Cannabis synergies: cannabinoids and terpenoids

Terpenoids are responsible for the aroma of the cannabis plant. Currently there are over 200 terpenoids. Although their yield is less than 1% in most cannabis asseys, they may represent 10% of trichome content. The most common monoterpenoids (limonene, myrcene, pinene) are lost at the rate of 5% before processing but their lost is much higher during drying and storage, which results in higher concentration of sesquiterpenoids (expecially caryophyllene). Production of limonene and pinene act as repellent to insects, while lower leaves express high concentration of bitter sesquiterpenoids that act as anti-feedants for grazing animals. Observation studies with cannabinoids show that terpenoid production increases with light exposure, but decrease with soil fertility. Another important fact about terpenoids is that their expression is determined more by plant genetics than environmental factors.

So are cannabis terpenoids actually relevant to the effect of cannabis?

There are studies that have examined the synergy effect between cannabinoids and terpenoids. Synergy is a process of combining two components, which leads to boost of their effect.

  1. Limonene (commonly encountered in lemons) has the following effects in combination with:

1.1 CBD – immunostimulant via inhalation; anti-anxiety effect; anti-cancer effect in breast cancer; anti-acne effect.

1.2 CBG – anti-cancer effect in breast cancer; dermatophytes.

1.3 THC – gastro-oesophageal reflux

  1. Alpha-Pinene (commonly encountered in pine) has the following effects in combination with:

2.1 CBD – anti-inflammatory; aiding memory

2.2 THC – anti-asthma effect; aiding memory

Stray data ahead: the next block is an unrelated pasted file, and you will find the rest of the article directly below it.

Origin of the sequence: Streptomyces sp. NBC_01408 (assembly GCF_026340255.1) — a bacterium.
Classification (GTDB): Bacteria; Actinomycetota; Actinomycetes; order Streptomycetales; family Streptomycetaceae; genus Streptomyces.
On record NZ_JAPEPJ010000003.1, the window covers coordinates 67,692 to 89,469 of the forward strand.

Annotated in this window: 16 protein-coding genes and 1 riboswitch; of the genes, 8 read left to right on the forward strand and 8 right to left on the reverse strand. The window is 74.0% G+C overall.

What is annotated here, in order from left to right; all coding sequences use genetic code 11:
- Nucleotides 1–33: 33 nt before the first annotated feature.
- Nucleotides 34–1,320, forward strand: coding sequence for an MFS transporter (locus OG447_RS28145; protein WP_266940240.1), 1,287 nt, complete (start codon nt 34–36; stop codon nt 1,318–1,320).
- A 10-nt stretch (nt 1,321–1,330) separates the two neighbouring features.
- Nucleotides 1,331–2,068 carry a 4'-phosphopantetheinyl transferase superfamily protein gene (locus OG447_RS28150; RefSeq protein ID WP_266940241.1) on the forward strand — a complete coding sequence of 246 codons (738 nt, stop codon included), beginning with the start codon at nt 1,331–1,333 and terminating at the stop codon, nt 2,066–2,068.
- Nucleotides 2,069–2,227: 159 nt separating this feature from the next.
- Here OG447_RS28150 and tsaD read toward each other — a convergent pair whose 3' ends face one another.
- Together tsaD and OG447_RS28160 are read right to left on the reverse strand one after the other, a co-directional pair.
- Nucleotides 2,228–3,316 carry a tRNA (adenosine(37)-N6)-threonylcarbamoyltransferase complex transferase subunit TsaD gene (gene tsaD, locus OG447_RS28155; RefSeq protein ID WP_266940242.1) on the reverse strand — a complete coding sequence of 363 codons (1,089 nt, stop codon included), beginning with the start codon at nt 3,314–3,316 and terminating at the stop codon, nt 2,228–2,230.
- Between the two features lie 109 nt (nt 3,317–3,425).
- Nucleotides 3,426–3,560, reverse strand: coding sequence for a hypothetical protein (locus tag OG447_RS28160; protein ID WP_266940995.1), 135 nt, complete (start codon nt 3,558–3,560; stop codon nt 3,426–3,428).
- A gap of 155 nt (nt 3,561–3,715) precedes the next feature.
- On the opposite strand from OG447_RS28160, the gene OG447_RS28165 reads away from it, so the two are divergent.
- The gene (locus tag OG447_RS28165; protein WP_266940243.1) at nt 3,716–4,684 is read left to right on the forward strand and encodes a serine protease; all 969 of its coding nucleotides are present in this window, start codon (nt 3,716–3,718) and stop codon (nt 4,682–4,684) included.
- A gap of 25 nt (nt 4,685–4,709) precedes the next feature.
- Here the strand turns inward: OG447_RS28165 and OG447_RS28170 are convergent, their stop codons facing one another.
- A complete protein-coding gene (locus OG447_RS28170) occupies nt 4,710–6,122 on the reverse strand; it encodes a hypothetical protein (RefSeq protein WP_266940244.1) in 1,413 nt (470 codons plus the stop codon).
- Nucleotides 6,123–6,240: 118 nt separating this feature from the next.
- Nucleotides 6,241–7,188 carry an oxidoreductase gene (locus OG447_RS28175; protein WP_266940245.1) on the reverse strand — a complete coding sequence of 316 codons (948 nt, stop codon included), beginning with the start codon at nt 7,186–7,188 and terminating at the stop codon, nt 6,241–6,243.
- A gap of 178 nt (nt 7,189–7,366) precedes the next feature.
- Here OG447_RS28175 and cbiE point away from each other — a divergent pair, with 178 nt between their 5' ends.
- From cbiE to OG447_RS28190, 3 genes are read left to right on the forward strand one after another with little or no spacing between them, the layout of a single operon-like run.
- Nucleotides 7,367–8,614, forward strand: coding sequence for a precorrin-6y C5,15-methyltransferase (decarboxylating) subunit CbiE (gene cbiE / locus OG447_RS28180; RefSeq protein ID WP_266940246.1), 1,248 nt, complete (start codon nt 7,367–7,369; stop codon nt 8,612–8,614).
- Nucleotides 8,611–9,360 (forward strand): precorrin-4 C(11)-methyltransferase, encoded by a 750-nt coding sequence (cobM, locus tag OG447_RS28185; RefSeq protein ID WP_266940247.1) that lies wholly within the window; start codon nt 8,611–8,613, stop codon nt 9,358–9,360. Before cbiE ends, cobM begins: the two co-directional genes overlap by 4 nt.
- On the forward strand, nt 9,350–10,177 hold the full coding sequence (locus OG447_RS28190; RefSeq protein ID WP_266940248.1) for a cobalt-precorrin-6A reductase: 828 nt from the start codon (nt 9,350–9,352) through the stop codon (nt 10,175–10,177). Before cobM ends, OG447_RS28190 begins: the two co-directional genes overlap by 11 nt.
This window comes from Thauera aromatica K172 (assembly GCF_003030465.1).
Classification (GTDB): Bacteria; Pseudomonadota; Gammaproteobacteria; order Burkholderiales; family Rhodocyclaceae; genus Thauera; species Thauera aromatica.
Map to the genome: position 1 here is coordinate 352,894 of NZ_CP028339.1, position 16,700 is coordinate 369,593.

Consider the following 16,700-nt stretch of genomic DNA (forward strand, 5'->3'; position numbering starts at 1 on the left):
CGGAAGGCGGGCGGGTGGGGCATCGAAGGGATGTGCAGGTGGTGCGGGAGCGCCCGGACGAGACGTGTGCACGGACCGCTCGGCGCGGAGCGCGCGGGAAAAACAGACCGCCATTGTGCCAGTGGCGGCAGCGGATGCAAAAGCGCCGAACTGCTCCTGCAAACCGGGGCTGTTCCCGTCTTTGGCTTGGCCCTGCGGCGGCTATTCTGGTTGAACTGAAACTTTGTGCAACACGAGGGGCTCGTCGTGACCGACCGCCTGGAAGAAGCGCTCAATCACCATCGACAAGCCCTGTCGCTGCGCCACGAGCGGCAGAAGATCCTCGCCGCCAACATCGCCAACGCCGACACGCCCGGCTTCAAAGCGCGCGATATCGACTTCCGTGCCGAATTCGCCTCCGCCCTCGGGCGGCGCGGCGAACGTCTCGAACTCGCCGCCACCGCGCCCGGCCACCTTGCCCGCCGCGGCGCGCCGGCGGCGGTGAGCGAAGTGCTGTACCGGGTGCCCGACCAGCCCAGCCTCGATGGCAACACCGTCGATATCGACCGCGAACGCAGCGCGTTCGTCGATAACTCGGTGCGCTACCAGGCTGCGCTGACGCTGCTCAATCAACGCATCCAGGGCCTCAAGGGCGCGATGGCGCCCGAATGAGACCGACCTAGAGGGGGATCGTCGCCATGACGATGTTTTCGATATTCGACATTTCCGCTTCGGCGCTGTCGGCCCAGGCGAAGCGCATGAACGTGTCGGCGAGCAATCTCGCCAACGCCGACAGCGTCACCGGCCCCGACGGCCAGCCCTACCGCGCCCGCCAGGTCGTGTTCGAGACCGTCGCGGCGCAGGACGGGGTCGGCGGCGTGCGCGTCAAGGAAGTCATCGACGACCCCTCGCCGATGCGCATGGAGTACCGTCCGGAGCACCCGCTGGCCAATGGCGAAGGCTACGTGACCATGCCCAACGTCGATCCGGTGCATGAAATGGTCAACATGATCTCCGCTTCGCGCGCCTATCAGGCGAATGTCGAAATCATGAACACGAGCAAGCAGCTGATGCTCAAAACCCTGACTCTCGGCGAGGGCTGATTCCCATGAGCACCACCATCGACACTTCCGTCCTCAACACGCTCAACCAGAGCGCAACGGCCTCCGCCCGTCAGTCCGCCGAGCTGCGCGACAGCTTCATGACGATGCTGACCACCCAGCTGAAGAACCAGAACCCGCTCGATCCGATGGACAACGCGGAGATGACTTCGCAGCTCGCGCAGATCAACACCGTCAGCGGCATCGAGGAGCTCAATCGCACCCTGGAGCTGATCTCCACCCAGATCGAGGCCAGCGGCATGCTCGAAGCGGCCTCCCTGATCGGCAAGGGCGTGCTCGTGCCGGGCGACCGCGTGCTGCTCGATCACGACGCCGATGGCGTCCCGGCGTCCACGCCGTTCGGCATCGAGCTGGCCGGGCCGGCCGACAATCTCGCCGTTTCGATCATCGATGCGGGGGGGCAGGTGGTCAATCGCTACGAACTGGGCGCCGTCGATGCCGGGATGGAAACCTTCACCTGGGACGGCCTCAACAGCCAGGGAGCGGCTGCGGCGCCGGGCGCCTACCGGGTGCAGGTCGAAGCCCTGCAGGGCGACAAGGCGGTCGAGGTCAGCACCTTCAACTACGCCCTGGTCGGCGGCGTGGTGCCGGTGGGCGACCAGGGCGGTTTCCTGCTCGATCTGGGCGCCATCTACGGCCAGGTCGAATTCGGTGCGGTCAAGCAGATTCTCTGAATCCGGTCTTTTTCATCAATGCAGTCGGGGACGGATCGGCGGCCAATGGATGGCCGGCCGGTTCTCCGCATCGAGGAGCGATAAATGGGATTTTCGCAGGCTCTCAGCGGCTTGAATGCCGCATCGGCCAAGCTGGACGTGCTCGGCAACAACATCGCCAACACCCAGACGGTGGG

1. Beta-Myrcene (commonly encountered in hops) has the following effects in combination with:

3.1 CBD – anti-inflammatory; analgestic effect; blocks hepatic carcinogenesis

3.2 THC – analgestic; sedating, muscule relaxant, hypnotic

  1. Linalool (commonly encountered in lavender) has the following effects in combination with:

4.1 CBD – anti-anxiety; analgestic effect; anticonvulsant

4.2 THC – sedative on inhalation in mice; local anesthetic

4.3 CBG – anti-anxiety

4.4 THCV – anticonvulsant

4.5 CBDV – anticonvulsant

  1. Beta-caryophyllene (commonly encountered in pepper) has the following effects in combination with:

5.1 CBD – treatment of addiction

5.2 THC – gastric cytoprotective; neuroprotective; treatment of pruritus

  1. Caryophyllene oxide (commonly encountered in lemon balm) has the following effects in combination with:

6.1 CBD / CBG – anti-fungal

6.2 THC – decreases platelet aggregation

6.3 THCA / CBGA – insecticidal

  1. Nerolidol (commonly encountered in orange) has the following effects in combination with:

7.1 THC – sedative

  1. Phytol (commonly encountered in green tea) has the following effects in combination with:

8.1 CBG – anti-stress effect

Various sources highlight the limited therapeutic effect of pure THC, when given intravenously, especially of people who haven’t used it before. Overdoses of THC cause panic reactions or toxic psychoses. CBD, on the other hand, reduces this effect of THC. Other natural sources that reduce THC adverse events are lemon juice, calamus root, palm wine, black pepper, etc.


1. Taming THC: potential cannabis synergy and phytocannabinoid-terpenoid entourage effects

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